PRD Presidential Candidate Obrador Holds Final Campaign Rally In Mexico City

The impending restructuring of Mexico’s national oil company – Pemex – from a state-owned monopoly to a public-private entity will have a profound effect on the energy security and economy of Mexico. It may also have far reaching implications for its North American neighbors, the United States and Canada, who are both experiencing what has been described as an energy revolution due to prolific oil and gas production growth coming primarily from shale resources.

There is significant potential for offshore production in Mexico, where reserved deposits of crude oil amounting to 26.5 bn/barrels of oil available for extraction has recently been discovered in the Gulf. The combined 2013 oil production of Canada, Mexico and the United States totaled 16,826,000 b/d, and while Mexican output declined 1.1% year-on-year from 2012 to 2013, that relatively minor production decrease was overwhelmed by surging production growth from its NAFTA partners, where output rose 13.5% and 6% in the US and Canada respectively from 2012 to 2013. This compares with OPEC’s 2013 oil production which totaled 36,829,000 b/d, or about 42% of total world output. North American oil production accounted for a little under 20% of the 2013 world total, but if Mexico arrests its production declines while the US and Canada continue their upward oil production growth trajectory, a North American energy alliance could begin eroding OPEC market share to the encouragement of North American industry leaders. These developments have attracted interest from a number of the world’s major oil companies, most notably Chevron who have begun negotiations with Pemex over securing offshore drilling rights.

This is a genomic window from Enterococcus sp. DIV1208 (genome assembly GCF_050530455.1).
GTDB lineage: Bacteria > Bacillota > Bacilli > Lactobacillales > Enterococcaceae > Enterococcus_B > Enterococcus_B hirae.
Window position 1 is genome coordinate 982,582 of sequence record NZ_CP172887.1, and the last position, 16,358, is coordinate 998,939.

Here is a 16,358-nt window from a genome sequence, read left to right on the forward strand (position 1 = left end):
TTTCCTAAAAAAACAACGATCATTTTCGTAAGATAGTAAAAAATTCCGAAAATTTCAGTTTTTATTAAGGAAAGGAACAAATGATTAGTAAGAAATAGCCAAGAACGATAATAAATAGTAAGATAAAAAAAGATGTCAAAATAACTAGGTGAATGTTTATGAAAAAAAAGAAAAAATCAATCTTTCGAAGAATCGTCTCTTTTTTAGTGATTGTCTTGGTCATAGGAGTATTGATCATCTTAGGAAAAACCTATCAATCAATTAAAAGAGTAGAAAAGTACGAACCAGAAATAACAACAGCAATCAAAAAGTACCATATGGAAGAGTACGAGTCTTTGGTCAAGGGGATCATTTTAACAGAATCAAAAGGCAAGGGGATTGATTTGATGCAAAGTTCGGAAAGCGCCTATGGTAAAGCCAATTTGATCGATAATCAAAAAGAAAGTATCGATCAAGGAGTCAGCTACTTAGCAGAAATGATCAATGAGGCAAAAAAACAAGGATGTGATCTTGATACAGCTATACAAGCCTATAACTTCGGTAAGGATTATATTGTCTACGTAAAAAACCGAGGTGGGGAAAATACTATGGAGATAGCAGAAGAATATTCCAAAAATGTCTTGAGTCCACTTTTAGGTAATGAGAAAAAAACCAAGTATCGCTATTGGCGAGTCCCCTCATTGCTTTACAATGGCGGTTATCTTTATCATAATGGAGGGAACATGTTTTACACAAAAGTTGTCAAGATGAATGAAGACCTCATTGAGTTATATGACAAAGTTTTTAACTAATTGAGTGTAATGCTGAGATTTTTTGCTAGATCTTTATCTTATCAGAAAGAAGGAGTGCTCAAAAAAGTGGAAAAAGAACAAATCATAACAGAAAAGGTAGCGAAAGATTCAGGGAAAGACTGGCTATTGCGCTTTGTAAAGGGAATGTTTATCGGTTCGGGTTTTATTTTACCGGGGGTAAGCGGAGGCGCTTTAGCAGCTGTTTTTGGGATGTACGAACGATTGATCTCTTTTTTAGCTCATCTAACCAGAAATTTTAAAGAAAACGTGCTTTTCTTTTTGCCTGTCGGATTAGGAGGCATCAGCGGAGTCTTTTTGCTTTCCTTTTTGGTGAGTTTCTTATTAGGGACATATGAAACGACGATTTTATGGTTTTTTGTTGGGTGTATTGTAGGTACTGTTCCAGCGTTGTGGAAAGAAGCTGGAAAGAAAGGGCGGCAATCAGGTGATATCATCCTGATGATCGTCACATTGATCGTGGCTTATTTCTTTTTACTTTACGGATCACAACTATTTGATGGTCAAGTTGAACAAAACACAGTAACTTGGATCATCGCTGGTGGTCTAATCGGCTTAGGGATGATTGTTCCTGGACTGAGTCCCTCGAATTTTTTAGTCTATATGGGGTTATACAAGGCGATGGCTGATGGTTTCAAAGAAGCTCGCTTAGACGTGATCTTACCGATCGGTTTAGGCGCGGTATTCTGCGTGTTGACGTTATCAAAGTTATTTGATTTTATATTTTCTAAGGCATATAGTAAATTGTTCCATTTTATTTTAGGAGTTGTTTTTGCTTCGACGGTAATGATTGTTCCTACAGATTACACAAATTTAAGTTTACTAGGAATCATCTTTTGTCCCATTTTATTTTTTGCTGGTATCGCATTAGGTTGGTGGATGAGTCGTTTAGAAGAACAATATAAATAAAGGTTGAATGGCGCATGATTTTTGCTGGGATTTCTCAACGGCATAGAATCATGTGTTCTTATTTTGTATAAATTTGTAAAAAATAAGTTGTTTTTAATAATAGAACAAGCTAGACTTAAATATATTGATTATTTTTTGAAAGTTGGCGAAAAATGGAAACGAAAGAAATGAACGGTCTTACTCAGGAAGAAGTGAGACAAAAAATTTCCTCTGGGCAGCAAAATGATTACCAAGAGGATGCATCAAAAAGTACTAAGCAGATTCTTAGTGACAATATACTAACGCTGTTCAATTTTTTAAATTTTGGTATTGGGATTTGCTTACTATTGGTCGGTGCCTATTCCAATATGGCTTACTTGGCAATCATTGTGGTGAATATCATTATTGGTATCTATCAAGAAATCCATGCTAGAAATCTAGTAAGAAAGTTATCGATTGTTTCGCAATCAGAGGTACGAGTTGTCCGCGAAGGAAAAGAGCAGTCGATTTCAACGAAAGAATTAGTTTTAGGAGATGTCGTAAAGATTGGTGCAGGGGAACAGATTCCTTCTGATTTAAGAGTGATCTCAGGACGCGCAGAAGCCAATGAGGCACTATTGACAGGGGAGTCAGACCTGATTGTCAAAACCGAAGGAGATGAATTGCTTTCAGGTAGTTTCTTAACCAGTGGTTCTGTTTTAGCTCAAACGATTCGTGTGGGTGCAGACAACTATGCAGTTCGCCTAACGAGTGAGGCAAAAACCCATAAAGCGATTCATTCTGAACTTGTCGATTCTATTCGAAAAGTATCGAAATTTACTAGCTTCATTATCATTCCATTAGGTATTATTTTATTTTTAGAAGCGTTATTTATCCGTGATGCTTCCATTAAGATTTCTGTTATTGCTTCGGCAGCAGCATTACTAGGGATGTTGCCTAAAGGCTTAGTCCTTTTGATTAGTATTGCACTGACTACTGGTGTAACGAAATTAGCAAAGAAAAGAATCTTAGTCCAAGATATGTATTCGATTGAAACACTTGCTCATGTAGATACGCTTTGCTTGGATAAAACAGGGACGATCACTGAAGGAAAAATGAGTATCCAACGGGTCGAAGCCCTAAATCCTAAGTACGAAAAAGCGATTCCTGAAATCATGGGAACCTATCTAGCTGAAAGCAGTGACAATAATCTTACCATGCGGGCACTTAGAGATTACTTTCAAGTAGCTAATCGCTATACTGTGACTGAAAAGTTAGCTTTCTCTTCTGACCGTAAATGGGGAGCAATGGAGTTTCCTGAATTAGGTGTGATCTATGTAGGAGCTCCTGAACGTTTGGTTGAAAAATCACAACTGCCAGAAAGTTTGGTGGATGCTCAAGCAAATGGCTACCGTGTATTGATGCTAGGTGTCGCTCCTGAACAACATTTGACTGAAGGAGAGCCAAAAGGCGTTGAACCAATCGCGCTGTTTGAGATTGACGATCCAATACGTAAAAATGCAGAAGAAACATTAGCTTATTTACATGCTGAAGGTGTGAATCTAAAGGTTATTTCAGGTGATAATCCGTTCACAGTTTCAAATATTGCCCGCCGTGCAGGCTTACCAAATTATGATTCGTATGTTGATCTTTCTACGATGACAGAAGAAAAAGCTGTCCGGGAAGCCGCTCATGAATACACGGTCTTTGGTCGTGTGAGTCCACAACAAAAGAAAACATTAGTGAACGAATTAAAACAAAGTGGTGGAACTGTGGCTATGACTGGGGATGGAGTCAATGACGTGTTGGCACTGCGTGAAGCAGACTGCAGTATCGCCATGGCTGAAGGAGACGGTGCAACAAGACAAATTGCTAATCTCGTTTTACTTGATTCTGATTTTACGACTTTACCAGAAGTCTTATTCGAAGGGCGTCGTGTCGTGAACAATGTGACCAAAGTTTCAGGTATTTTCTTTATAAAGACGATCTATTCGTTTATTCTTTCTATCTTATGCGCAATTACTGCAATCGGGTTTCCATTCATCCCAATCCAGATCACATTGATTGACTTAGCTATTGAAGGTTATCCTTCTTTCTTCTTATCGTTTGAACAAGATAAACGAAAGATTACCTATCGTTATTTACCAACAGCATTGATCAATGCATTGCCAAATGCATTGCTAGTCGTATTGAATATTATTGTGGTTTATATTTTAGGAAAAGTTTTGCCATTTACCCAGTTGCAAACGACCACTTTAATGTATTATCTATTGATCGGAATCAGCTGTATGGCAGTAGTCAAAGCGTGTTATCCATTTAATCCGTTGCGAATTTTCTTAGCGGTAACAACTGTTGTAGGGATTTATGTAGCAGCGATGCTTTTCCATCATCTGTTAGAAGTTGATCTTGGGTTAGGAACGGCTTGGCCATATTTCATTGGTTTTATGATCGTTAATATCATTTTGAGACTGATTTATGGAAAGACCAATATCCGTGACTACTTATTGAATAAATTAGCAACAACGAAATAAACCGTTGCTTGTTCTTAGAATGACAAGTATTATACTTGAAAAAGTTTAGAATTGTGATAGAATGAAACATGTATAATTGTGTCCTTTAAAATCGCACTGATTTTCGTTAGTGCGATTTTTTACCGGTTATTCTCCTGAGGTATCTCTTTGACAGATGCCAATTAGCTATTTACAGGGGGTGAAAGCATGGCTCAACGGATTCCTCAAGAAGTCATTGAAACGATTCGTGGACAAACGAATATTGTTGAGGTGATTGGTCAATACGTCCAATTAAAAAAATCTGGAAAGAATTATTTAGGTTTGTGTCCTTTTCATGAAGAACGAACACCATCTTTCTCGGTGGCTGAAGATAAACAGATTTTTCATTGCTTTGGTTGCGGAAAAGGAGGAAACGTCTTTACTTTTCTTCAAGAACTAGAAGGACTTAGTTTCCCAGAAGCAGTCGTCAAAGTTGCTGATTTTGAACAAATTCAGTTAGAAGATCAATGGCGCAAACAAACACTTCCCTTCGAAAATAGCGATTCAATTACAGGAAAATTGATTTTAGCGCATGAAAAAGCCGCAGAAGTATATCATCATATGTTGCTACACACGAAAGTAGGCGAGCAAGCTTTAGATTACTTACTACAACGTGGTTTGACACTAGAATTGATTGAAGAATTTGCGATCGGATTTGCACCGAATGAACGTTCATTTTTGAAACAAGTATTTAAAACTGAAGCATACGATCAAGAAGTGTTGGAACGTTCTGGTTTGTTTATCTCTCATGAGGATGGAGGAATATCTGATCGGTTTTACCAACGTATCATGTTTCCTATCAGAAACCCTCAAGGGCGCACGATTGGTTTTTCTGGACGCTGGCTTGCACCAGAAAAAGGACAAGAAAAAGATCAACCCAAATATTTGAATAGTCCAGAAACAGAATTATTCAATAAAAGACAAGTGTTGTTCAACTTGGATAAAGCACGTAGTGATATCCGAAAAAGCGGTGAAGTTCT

OPEC members will be casting a worrying glance towards potential US-Canadian-Mexican public-private ventures that could facilitate the emergence of a new trifecta oil bloc. This historic development could potentially challenge OPEC’s leverage over supply and demand economics in world oil markets.

However, there are still a number of issues that must be resolved if large-scale international investment is to occur in Mexico’s energy industry. Firstly, there are a number of domestic issues that could potentially deter external investment. Although reform legislation has passed through the Mexican senate, there is widespread dissent from the opposition National Action Party and the general public over relinquishing the country’s exclusive ownership rights of natural resources. The degree to which IOCs will be able to book reserves is still being determined. It must be remembered that as a developing nation, Mexico has many sectors of its economy that require heavy investment. The risk of high-level corruption and a low redistribution of profits from oil and gas production along with relatively weak long-term social infrastructure could only serve to intensify opposition to the reform and any foreign investment that could follow.